Legal Alert

Rent Control Regulations and Federal Legislation Alert

by Roger D. Winston and Katherine M. Noonan
February 6, 2024

If you have been following our recent Alerts, you are aware that the multifamily industry has been subject to a series of chilling legislative actions and proposals. Today’s Alert focuses on two very recent high-profile issues: (1) the issuance of proposed rent control regulations in Montgomery County, Maryland, and (2) new federal legislation seeking to curtail algorithmic pricing.

Rent Control Regulations Issued The Montgomery County Department of Housing and Community Affairs (DHCA) published draft regulations on January 31, 2024, to implement the County’s new rent control law. As described in a previous Alert, Bill 15-23 was signed into law in October 2023, but by its terms, the rent control requirements “must not apply, and must not be enforced” until the enabling regulations take effect. The proposed regulations aim to address the following:

  1. Troubled or At-Risk Properties – Notwithstanding the rent increases otherwise permitted under the rent control law, unless specifically approved by DHCA, no rent increases are allowed for properties designated as “Troubled” or “At-Risk” pursuant to Section 29-22(b) of the County Code. The regulations do not address the process for implementing rent increases when a property comes off the Troubled or At-Risk list.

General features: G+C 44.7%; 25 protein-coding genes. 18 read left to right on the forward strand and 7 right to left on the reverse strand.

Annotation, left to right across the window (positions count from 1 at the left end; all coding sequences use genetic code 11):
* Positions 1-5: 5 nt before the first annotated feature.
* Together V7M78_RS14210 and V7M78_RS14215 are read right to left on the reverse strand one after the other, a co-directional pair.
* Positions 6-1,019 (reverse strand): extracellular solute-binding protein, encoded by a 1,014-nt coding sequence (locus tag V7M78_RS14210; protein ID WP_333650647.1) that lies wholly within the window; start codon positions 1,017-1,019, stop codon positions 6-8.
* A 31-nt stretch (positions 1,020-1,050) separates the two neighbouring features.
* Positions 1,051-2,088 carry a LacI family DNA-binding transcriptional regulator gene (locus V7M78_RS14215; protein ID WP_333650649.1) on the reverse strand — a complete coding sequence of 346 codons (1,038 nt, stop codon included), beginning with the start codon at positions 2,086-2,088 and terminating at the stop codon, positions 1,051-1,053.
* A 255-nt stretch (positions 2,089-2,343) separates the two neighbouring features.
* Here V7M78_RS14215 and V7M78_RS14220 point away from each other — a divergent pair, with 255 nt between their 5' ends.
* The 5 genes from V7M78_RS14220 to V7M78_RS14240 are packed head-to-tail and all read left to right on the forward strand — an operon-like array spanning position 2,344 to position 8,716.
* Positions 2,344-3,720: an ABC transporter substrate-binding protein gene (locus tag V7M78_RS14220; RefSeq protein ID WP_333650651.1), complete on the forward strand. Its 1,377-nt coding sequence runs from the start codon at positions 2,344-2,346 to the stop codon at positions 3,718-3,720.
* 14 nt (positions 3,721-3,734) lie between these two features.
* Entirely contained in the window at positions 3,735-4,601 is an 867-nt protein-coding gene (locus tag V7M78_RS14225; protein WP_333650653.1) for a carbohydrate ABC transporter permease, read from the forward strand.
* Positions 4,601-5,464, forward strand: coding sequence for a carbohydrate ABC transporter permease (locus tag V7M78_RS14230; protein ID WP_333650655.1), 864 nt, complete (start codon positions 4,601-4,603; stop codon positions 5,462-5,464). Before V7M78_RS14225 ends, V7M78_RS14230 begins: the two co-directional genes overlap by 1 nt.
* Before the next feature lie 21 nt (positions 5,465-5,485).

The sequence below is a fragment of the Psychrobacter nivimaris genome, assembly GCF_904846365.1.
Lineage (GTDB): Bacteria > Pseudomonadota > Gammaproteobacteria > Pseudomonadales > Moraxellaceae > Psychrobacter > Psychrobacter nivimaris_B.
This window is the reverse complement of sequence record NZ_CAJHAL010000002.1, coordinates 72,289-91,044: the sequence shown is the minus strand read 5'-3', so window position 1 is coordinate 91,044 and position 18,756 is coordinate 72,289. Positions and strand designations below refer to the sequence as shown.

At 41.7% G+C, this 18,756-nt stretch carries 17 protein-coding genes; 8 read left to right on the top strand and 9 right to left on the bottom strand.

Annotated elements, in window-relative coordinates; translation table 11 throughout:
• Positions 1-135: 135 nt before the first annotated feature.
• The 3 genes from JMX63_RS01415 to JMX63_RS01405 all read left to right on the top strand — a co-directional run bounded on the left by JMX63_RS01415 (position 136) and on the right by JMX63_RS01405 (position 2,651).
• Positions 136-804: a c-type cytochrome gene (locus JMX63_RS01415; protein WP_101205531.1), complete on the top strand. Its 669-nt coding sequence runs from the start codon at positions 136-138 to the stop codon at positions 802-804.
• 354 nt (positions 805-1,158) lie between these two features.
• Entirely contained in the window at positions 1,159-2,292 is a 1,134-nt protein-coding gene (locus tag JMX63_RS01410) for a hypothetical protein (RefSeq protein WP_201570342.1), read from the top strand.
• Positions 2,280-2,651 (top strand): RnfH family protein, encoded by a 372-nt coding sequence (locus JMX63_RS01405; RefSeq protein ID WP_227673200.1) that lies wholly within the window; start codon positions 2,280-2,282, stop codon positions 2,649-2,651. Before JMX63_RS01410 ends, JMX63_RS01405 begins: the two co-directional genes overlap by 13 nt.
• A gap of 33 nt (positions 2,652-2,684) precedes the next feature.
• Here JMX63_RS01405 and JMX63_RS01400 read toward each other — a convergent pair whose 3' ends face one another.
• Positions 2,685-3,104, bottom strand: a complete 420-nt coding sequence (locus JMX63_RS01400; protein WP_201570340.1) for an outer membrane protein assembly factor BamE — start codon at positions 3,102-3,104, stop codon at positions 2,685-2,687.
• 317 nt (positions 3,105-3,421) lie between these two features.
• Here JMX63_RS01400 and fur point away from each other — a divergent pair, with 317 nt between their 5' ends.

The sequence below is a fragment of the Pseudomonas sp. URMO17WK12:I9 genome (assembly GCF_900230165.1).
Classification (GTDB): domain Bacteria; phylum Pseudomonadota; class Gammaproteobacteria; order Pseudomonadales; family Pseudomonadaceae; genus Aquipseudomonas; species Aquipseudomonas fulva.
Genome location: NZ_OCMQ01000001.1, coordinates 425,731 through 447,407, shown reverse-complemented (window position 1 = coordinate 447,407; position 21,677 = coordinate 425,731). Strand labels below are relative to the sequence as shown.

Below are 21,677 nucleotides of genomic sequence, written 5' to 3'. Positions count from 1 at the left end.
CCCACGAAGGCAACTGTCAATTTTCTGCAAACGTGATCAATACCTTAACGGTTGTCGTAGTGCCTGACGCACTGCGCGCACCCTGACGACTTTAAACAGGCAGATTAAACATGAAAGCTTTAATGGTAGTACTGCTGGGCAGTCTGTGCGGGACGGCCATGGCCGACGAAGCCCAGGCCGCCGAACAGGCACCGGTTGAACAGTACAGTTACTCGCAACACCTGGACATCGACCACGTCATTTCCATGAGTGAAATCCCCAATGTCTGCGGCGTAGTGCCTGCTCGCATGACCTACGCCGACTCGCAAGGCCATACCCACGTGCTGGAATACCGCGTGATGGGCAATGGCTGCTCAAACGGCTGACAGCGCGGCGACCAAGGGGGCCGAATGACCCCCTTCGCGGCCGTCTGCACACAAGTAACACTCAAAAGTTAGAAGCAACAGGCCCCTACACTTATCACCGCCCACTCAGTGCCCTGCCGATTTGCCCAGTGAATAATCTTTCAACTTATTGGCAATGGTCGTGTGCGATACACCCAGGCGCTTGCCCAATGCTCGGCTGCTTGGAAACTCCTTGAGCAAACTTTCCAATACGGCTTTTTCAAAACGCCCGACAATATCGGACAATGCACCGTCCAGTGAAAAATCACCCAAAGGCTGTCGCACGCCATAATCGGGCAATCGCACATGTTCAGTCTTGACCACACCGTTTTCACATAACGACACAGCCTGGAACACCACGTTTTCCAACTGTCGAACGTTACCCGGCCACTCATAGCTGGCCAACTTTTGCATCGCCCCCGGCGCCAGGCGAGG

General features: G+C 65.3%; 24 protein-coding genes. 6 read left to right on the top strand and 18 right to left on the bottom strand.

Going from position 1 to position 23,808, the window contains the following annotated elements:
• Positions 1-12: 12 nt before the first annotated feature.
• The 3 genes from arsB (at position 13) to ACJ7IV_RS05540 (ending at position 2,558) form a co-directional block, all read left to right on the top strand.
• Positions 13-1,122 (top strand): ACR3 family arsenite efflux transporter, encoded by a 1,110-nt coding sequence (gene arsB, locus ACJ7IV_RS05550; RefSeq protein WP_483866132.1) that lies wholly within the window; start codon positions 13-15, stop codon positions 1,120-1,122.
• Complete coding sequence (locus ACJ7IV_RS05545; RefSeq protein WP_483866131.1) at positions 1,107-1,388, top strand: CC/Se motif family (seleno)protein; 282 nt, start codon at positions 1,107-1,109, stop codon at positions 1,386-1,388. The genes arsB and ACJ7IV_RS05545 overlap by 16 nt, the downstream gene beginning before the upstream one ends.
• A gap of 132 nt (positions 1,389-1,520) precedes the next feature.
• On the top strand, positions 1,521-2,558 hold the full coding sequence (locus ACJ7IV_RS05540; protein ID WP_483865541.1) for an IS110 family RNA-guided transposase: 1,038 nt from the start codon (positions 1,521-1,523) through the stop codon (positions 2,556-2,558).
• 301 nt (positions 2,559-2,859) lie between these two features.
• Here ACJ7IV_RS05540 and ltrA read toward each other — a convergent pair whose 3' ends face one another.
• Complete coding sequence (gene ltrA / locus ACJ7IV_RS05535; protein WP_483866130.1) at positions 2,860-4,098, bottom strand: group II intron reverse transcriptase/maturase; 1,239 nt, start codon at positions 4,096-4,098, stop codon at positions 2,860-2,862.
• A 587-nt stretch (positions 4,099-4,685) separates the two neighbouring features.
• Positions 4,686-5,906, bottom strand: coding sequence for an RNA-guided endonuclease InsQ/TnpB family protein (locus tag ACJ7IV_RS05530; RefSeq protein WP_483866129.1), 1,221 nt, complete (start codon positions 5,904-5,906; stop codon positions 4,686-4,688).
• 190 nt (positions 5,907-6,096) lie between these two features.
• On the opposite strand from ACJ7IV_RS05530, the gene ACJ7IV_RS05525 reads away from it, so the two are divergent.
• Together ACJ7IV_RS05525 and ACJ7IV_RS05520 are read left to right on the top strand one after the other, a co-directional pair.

2. Capital Improvements Surcharge and Fair Return – The proposed regulations include somewhat complicated and confusing processes for a landlord to request an increase above the permitted rent increase to cover the cost of capital improvements to a regulated unit (defined as a unit subject to rent control) or to obtain a fair return on investment. In either case, landlords must provide notice to tenants by first class mail of landlord’s application for Capital Improvements Surcharge or Fair Return surcharges, at the time of application and again upon receipt of the County’s decision on the application. The regulations do not impose any deadlines on DHCA to issue a decision on an application. However, if a landlord undertakes capital improvements prior to DHCA’s approval of its application for a Capital Improvements surcharge, then the landlord is not eligible for such surcharge.  
  3. Substantial Renovation – The new law provides that a unit in a building that was “substantially renovated” in the last 23 years is exempt from rent control subject to the terms of the regulations. The regulations provide that for a property to qualify for this exemption, the landlord must submit a detailed application to DHCA and provide notices to tenants. Although the language of the law indicates that the exemption could apply to substantial renovations that took place prior to the effective date of the rent control law, the regulations indicate that the exemption applies only if a landlord submits an affidavit to DHCA within 30 days of completion of the work and DHCA approves the same.